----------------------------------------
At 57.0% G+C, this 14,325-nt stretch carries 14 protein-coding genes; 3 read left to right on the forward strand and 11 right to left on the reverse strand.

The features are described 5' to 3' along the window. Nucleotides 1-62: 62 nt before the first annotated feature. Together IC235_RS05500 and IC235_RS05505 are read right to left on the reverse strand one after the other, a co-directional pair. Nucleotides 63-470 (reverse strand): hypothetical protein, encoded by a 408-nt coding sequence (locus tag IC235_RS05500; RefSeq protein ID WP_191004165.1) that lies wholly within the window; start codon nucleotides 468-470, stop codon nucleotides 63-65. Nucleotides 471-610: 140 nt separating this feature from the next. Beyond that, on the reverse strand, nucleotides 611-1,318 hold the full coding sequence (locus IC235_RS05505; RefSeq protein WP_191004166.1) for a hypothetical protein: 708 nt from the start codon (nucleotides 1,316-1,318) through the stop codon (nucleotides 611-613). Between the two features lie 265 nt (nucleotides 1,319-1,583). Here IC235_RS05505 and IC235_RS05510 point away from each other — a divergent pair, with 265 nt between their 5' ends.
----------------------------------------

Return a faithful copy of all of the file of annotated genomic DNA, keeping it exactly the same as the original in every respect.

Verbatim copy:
At 57.0% G+C, this 14,325-nt stretch carries 14 protein-coding genes; 3 read left to right on the forward strand and 11 right to left on the reverse strand.

The features are described 5' to 3' along the window. Nucleotides 1-62: 62 nt before the first annotated feature. Together IC235_RS05500 and IC235_RS05505 are read right to left on the reverse strand one after the other, a co-directional pair. Nucleotides 63-470 (reverse strand): hypothetical protein, encoded by a 408-nt coding sequence (locus tag IC235_RS05500; RefSeq protein ID WP_191004165.1) that lies wholly within the window; start codon nucleotides 468-470, stop codon nucleotides 63-65. Nucleotides 471-610: 140 nt separating this feature from the next. Beyond that, on the reverse strand, nucleotides 611-1,318 hold the full coding sequence (locus IC235_RS05505; RefSeq protein WP_191004166.1) for a hypothetical protein: 708 nt from the start codon (nucleotides 1,316-1,318) through the stop codon (nucleotides 611-613). Between the two features lie 265 nt (nucleotides 1,319-1,583). Here IC235_RS05505 and IC235_RS05510 point away from each other — a divergent pair, with 265 nt between their 5' ends.